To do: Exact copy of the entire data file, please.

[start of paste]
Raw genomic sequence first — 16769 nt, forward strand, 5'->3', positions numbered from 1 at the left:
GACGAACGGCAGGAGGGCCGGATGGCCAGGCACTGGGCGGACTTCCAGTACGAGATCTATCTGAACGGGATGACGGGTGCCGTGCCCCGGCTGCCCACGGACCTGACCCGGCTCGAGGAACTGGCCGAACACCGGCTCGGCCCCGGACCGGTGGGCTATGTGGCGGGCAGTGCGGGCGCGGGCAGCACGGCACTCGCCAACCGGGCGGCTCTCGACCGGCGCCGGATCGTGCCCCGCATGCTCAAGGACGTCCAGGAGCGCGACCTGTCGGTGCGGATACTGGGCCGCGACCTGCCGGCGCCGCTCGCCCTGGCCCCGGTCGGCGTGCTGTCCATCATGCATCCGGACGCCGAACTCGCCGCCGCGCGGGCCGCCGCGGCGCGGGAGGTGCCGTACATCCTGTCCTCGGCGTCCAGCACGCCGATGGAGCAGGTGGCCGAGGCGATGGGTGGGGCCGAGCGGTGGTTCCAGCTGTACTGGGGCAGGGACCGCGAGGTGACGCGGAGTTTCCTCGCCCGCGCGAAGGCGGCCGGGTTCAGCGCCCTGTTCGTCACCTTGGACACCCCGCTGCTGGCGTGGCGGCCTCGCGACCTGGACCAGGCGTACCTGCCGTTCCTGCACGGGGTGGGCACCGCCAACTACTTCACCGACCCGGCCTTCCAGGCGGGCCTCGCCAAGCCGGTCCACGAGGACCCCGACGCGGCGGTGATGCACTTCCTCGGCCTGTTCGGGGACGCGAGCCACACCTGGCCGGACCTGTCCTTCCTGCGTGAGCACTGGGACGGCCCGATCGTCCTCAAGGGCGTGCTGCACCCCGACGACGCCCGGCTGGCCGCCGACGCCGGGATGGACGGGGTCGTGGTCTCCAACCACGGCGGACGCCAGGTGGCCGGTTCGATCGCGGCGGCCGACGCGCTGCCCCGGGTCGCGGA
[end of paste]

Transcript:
Raw genomic sequence first — 16769 nt, forward strand, 5'->3', positions numbered from 1 at the left:
GACGAACGGCAGGAGGGCCGGATGGCCAGGCACTGGGCGGACTTCCAGTACGAGATCTATCTGAACGGGATGACGGGTGCCGTGCCCCGGCTGCCCACGGACCTGACCCGGCTCGAGGAACTGGCCGAACACCGGCTCGGCCCCGGACCGGTGGGCTATGTGGCGGGCAGTGCGGGCGCGGGCAGCACGGCACTCGCCAACCGGGCGGCTCTCGACCGGCGCCGGATCGTGCCCCGCATGCTCAAGGACGTCCAGGAGCGCGACCTGTCGGTGCGGATACTGGGCCGCGACCTGCCGGCGCCGCTCGCCCTGGCCCCGGTCGGCGTGCTGTCCATCATGCATCCGGACGCCGAACTCGCCGCCGCGCGGGCCGCCGCGGCGCGGGAGGTGCCGTACATCCTGTCCTCGGCGTCCAGCACGCCGATGGAGCAGGTGGCCGAGGCGATGGGTGGGGCCGAGCGGTGGTTCCAGCTGTACTGGGGCAGGGACCGCGAGGTGACGCGGAGTTTCCTCGCCCGCGCGAAGGCGGCCGGGTTCAGCGCCCTGTTCGTCACCTTGGACACCCCGCTGCTGGCGTGGCGGCCTCGCGACCTGGACCAGGCGTACCTGCCGTTCCTGCACGGGGTGGGCACCGCCAACTACTTCACCGACCCGGCCTTCCAGGCGGGCCTCGCCAAGCCGGTCCACGAGGACCCCGACGCGGCGGTGATGCACTTCCTCGGCCTGTTCGGGGACGCGAGCCACACCTGGCCGGACCTGTCCTTCCTGCGTGAGCACTGGGACGGCCCGATCGTCCTCAAGGGCGTGCTGCACCCCGACGACGCCCGGCTGGCCGCCGACGCCGGGATGGACGGGGTCGTGGTCTCCAACCACGGCGGACGCCAGGTGGCCGGTTCGATCGCGGCGGCCGACGCGCTGCCCCGGGTCGCGGA